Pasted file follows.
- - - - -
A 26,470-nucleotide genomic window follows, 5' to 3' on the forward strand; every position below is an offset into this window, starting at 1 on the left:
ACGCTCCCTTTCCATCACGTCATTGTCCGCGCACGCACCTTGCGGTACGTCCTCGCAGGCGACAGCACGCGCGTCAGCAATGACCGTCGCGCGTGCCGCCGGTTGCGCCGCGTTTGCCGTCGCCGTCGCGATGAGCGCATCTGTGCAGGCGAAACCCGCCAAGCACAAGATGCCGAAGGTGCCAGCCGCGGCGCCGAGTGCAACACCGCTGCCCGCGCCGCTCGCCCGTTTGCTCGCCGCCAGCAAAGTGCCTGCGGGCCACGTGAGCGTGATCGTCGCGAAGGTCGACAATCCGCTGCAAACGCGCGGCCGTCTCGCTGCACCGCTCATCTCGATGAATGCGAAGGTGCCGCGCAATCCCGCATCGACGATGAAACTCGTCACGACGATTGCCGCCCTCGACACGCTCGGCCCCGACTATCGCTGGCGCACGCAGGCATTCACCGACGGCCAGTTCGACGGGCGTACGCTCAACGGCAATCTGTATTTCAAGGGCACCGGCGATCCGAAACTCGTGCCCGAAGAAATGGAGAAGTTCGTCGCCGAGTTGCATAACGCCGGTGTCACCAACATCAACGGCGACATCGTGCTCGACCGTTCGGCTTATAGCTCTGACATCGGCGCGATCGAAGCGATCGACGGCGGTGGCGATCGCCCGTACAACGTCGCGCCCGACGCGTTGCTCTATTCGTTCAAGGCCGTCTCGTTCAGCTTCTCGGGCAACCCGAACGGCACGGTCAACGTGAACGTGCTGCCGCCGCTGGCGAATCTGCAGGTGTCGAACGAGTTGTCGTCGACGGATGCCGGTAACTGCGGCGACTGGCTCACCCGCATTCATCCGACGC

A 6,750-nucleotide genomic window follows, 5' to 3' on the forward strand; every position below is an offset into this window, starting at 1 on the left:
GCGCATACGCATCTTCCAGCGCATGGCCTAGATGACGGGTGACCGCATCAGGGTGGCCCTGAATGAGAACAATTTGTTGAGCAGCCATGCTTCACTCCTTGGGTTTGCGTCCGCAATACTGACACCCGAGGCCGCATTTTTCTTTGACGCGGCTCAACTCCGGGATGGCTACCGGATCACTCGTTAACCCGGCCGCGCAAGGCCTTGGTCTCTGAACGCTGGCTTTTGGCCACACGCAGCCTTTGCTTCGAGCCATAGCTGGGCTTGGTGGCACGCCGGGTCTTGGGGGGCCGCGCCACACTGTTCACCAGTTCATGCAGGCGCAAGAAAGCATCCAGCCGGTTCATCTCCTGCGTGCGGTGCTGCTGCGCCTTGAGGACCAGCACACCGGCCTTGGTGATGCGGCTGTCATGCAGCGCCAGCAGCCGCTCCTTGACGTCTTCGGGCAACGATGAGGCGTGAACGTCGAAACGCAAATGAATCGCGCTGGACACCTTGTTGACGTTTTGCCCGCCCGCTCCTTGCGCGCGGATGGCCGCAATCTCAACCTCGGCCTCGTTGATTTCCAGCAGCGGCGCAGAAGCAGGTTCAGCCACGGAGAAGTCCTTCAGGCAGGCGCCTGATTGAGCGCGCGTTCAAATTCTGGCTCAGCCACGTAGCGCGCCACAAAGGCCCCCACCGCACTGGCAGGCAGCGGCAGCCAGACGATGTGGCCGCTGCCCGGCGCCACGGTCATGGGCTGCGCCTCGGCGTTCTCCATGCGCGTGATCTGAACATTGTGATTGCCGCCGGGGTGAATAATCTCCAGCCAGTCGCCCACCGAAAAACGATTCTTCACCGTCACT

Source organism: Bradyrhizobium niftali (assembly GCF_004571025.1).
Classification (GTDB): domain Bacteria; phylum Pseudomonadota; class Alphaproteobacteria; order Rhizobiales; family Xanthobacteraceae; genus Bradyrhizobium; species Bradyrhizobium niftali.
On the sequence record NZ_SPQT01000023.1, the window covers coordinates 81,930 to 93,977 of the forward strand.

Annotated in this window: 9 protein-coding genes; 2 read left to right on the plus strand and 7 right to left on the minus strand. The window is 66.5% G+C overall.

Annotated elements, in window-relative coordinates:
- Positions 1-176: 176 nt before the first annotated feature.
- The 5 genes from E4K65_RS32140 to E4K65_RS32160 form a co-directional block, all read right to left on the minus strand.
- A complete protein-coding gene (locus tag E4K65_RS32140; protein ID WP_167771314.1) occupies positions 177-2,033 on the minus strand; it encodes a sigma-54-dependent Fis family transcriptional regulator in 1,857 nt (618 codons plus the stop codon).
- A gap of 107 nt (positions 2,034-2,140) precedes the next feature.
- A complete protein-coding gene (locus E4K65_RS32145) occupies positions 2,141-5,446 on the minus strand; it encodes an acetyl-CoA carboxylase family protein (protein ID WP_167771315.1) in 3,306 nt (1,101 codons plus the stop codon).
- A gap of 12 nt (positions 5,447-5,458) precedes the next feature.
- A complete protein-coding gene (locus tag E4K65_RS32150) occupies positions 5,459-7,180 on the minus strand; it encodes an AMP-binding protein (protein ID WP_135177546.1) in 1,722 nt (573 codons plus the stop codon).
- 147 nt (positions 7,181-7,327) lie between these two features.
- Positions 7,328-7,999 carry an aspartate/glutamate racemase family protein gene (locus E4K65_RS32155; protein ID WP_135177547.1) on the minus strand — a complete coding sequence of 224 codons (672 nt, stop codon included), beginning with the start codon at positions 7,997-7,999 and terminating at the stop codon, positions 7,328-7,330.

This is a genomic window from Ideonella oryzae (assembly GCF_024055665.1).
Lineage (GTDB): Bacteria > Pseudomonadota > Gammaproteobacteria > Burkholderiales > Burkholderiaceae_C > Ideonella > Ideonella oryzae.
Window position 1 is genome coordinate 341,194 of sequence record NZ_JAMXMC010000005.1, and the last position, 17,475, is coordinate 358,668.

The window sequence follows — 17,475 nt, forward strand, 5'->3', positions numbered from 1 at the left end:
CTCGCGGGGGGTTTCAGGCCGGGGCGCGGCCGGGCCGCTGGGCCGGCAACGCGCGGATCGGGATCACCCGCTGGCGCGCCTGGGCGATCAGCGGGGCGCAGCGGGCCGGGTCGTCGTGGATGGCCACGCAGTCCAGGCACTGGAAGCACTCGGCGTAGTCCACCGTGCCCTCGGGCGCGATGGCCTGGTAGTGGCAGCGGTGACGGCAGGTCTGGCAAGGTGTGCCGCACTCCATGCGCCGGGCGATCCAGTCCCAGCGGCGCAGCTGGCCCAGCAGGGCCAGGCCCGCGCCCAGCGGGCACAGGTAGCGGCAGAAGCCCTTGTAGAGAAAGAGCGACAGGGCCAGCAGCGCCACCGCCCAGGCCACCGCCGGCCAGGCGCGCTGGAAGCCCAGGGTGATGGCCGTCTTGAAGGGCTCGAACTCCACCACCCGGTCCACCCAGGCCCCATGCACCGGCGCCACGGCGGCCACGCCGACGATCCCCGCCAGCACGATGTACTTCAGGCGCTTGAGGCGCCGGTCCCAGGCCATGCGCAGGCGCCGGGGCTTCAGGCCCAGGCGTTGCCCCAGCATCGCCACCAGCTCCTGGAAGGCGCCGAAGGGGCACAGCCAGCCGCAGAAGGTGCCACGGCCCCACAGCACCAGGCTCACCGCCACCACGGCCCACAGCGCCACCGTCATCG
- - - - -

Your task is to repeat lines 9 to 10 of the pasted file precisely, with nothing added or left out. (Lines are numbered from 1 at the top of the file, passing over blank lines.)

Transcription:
Annotated elements, in window-relative coordinates:
- Positions 1-176: 176 nt before the first annotated feature.